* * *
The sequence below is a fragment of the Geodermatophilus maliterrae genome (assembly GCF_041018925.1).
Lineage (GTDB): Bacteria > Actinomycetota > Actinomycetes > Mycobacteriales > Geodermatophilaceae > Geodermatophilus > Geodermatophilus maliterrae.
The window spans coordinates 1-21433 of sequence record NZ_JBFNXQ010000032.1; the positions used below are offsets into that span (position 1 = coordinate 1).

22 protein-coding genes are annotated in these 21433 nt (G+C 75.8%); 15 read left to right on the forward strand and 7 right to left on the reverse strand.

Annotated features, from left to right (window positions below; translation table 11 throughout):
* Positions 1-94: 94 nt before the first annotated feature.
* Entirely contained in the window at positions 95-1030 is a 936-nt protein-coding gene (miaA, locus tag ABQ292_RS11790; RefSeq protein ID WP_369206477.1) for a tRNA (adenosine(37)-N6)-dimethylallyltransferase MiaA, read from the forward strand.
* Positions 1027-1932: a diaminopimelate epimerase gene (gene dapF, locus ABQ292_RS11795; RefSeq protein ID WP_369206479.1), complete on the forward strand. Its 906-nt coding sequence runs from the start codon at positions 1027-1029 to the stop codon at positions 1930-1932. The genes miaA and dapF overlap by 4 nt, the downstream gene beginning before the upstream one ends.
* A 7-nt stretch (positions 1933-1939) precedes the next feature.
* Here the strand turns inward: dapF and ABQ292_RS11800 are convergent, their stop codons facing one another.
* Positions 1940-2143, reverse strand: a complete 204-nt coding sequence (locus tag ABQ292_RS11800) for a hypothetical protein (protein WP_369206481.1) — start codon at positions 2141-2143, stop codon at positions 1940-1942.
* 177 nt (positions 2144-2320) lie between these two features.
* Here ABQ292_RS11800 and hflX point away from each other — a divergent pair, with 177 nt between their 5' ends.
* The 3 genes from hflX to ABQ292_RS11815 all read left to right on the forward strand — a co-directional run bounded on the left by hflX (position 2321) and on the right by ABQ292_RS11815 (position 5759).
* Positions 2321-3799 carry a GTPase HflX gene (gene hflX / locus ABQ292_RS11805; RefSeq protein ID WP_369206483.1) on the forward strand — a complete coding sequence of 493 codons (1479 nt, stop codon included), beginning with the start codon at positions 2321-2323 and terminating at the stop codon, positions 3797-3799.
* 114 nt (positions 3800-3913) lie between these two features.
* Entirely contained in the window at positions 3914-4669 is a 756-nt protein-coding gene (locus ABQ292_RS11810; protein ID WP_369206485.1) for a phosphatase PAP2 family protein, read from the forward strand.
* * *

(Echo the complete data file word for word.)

The sequence below is a fragment of the Geodermatophilus maliterrae genome (assembly GCF_041018925.1).
Lineage (GTDB): Bacteria > Actinomycetota > Actinomycetes > Mycobacteriales > Geodermatophilaceae > Geodermatophilus > Geodermatophilus maliterrae.
The window spans coordinates 1-21433 of sequence record NZ_JBFNXQ010000032.1; the positions used below are offsets into that span (position 1 = coordinate 1).

22 protein-coding genes are annotated in these 21433 nt (G+C 75.8%); 15 read left to right on the forward strand and 7 right to left on the reverse strand.

Annotated features, from left to right (window positions below; translation table 11 throughout):
* Positions 1-94: 94 nt before the first annotated feature.
* Entirely contained in the window at positions 95-1030 is a 936-nt protein-coding gene (miaA, locus tag ABQ292_RS11790; RefSeq protein ID WP_369206477.1) for a tRNA (adenosine(37)-N6)-dimethylallyltransferase MiaA, read from the forward strand.
* Positions 1027-1932: a diaminopimelate epimerase gene (gene dapF, locus ABQ292_RS11795; RefSeq protein ID WP_369206479.1), complete on the forward strand. Its 906-nt coding sequence runs from the start codon at positions 1027-1029 to the stop codon at positions 1930-1932. The genes miaA and dapF overlap by 4 nt, the downstream gene beginning before the upstream one ends.
* A 7-nt stretch (positions 1933-1939) precedes the next feature.
* Here the strand turns inward: dapF and ABQ292_RS11800 are convergent, their stop codons facing one another.
* Positions 1940-2143, reverse strand: a complete 204-nt coding sequence (locus tag ABQ292_RS11800) for a hypothetical protein (protein WP_369206481.1) — start codon at positions 2141-2143, stop codon at positions 1940-1942.
* 177 nt (positions 2144-2320) lie between these two features.
* Here ABQ292_RS11800 and hflX point away from each other — a divergent pair, with 177 nt between their 5' ends.
* The 3 genes from hflX to ABQ292_RS11815 all read left to right on the forward strand — a co-directional run bounded on the left by hflX (position 2321) and on the right by ABQ292_RS11815 (position 5759).
* Positions 2321-3799 carry a GTPase HflX gene (gene hflX / locus ABQ292_RS11805; RefSeq protein ID WP_369206483.1) on the forward strand — a complete coding sequence of 493 codons (1479 nt, stop codon included), beginning with the start codon at positions 2321-2323 and terminating at the stop codon, positions 3797-3799.
* 114 nt (positions 3800-3913) lie between these two features.
* Entirely contained in the window at positions 3914-4669 is a 756-nt protein-coding gene (locus ABQ292_RS11810; protein ID WP_369206485.1) for a phosphatase PAP2 family protein, read from the forward strand.